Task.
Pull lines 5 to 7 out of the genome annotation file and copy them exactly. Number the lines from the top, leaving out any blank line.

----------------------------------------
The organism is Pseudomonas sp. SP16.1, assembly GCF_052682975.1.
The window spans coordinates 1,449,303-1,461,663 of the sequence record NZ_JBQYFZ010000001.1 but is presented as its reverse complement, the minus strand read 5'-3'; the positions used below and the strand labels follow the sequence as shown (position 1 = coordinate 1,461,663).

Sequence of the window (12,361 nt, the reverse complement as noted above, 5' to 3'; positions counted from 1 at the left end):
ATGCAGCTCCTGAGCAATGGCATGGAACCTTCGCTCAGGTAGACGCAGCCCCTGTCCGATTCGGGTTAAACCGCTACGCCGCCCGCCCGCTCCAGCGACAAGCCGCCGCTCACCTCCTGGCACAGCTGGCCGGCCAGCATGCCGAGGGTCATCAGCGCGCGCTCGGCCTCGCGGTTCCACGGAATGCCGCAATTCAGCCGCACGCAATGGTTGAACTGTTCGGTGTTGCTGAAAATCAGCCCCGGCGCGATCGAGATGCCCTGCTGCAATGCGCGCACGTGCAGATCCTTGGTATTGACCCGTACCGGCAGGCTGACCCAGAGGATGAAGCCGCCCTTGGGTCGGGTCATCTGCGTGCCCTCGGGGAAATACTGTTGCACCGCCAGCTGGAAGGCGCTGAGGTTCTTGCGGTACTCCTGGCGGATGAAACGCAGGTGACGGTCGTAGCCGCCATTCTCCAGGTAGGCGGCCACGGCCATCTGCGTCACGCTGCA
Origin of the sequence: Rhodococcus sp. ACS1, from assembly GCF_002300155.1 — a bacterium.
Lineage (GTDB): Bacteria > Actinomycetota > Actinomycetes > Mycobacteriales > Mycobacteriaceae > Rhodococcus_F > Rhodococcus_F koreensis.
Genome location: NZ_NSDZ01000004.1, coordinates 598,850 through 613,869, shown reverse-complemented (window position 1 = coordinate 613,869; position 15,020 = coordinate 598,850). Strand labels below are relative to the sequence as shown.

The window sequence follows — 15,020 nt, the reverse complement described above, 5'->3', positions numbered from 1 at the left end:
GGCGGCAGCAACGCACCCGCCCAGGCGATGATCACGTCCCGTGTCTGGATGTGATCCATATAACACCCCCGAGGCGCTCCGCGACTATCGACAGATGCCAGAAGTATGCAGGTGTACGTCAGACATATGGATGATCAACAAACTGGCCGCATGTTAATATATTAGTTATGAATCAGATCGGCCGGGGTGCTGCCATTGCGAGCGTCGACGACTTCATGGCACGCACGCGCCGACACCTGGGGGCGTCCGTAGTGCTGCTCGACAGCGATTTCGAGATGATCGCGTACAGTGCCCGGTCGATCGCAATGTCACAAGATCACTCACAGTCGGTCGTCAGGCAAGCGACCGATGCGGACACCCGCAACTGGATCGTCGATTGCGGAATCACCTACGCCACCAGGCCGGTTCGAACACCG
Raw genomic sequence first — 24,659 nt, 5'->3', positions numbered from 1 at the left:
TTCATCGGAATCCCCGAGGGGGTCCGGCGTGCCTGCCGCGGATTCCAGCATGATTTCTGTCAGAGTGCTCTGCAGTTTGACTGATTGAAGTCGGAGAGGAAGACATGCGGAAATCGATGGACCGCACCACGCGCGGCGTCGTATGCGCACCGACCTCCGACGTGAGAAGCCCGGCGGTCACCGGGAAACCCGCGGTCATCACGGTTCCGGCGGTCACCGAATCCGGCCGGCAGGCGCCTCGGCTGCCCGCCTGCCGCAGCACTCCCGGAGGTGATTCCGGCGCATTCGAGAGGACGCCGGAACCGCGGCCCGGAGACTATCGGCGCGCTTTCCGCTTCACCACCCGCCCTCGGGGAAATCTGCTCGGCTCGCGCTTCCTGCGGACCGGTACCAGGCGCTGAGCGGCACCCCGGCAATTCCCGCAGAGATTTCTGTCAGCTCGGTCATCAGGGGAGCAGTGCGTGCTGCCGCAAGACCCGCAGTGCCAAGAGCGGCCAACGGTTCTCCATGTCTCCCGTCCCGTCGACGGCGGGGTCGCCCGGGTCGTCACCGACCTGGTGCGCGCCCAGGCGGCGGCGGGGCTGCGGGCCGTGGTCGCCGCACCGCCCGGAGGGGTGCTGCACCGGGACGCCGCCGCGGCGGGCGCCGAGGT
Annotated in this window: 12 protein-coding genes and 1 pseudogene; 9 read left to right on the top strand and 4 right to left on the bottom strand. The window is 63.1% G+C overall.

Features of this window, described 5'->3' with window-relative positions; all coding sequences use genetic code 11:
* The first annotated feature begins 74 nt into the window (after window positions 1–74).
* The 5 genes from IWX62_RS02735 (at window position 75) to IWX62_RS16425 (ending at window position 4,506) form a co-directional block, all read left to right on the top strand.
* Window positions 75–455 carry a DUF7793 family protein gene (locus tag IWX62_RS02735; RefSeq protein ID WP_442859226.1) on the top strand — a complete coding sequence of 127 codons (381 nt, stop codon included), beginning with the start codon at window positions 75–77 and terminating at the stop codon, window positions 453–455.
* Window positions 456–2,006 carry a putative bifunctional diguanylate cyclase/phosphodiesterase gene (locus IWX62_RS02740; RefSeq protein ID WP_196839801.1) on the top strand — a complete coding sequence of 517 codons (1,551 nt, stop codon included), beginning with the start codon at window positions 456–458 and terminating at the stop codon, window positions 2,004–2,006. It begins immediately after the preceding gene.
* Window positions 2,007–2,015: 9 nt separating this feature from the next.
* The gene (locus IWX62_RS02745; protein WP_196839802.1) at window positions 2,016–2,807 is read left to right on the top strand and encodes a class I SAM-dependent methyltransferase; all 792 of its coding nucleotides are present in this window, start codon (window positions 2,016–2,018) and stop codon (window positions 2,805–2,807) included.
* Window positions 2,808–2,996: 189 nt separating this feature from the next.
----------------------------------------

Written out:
Origin of the sequence: Rhodococcus sp. ACS1, from assembly GCF_002300155.1 — a bacterium.
Lineage (GTDB): Bacteria > Actinomycetota > Actinomycetes > Mycobacteriales > Mycobacteriaceae > Rhodococcus_F > Rhodococcus_F koreensis.
Genome location: NZ_NSDZ01000004.1, coordinates 598,850 through 613,869, shown reverse-complemented (window position 1 = coordinate 613,869; position 15,020 = coordinate 598,850). Strand labels below are relative to the sequence as shown.